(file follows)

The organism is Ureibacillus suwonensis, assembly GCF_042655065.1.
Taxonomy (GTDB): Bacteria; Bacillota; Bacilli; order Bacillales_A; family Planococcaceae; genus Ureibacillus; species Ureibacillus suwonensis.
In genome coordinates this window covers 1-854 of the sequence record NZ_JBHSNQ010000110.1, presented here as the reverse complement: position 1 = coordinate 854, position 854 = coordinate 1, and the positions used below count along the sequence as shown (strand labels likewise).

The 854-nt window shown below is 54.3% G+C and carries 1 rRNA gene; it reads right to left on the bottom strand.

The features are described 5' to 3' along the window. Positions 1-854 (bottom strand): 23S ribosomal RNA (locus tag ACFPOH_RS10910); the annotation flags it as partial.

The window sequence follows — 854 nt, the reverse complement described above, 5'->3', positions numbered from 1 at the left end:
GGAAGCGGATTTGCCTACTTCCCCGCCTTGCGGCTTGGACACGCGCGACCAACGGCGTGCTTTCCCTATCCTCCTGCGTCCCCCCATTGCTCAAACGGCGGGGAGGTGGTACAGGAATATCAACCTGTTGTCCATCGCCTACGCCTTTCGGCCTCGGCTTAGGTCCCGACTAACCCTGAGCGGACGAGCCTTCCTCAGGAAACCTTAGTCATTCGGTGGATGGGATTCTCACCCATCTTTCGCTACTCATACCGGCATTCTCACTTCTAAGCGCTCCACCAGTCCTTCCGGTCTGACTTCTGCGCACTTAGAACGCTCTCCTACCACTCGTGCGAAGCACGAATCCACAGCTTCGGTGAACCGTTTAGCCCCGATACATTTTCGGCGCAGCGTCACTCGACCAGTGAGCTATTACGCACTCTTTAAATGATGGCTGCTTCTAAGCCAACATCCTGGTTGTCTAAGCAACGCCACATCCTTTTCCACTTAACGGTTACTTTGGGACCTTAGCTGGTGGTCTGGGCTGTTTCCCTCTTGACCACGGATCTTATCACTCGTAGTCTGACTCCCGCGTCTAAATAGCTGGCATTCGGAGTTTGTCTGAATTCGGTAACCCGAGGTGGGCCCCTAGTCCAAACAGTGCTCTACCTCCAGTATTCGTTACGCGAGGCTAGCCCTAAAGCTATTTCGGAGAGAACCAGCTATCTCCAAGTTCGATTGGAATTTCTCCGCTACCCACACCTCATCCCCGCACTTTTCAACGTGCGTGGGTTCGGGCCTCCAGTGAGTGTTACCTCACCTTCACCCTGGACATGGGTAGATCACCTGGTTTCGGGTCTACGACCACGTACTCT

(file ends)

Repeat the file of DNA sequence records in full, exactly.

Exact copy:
The organism is Ureibacillus suwonensis, assembly GCF_042655065.1.
Taxonomy (GTDB): Bacteria; Bacillota; Bacilli; order Bacillales_A; family Planococcaceae; genus Ureibacillus; species Ureibacillus suwonensis.
In genome coordinates this window covers 1-854 of the sequence record NZ_JBHSNQ010000110.1, presented here as the reverse complement: position 1 = coordinate 854, position 854 = coordinate 1, and the positions used below count along the sequence as shown (strand labels likewise).

The 854-nt window shown below is 54.3% G+C and carries 1 rRNA gene; it reads right to left on the bottom strand.

The features are described 5' to 3' along the window. Positions 1-854 (bottom strand): 23S ribosomal RNA (locus tag ACFPOH_RS10910); the annotation flags it as partial.

The window sequence follows — 854 nt, the reverse complement described above, 5'->3', positions numbered from 1 at the left end:
GGAAGCGGATTTGCCTACTTCCCCGCCTTGCGGCTTGGACACGCGCGACCAACGGCGTGCTTTCCCTATCCTCCTGCGTCCCCCCATTGCTCAAACGGCGGGGAGGTGGTACAGGAATATCAACCTGTTGTCCATCGCCTACGCCTTTCGGCCTCGGCTTAGGTCCCGACTAACCCTGAGCGGACGAGCCTTCCTCAGGAAACCTTAGTCATTCGGTGGATGGGATTCTCACCCATCTTTCGCTACTCATACCGGCATTCTCACTTCTAAGCGCTCCACCAGTCCTTCCGGTCTGACTTCTGCGCACTTAGAACGCTCTCCTACCACTCGTGCGAAGCACGAATCCACAGCTTCGGTGAACCGTTTAGCCCCGATACATTTTCGGCGCAGCGTCACTCGACCAGTGAGCTATTACGCACTCTTTAAATGATGGCTGCTTCTAAGCCAACATCCTGGTTGTCTAAGCAACGCCACATCCTTTTCCACTTAACGGTTACTTTGGGACCTTAGCTGGTGGTCTGGGCTGTTTCCCTCTTGACCACGGATCTTATCACTCGTAGTCTGACTCCCGCGTCTAAATAGCTGGCATTCGGAGTTTGTCTGAATTCGGTAACCCGAGGTGGGCCCCTAGTCCAAACAGTGCTCTACCTCCAGTATTCGTTACGCGAGGCTAGCCCTAAAGCTATTTCGGAGAGAACCAGCTATCTCCAAGTTCGATTGGAATTTCTCCGCTACCCACACCTCATCCCCGCACTTTTCAACGTGCGTGGGTTCGGGCCTCCAGTGAGTGTTACCTCACCTTCACCCTGGACATGGGTAGATCACCTGGTTTCGGGTCTACGACCACGTACTCT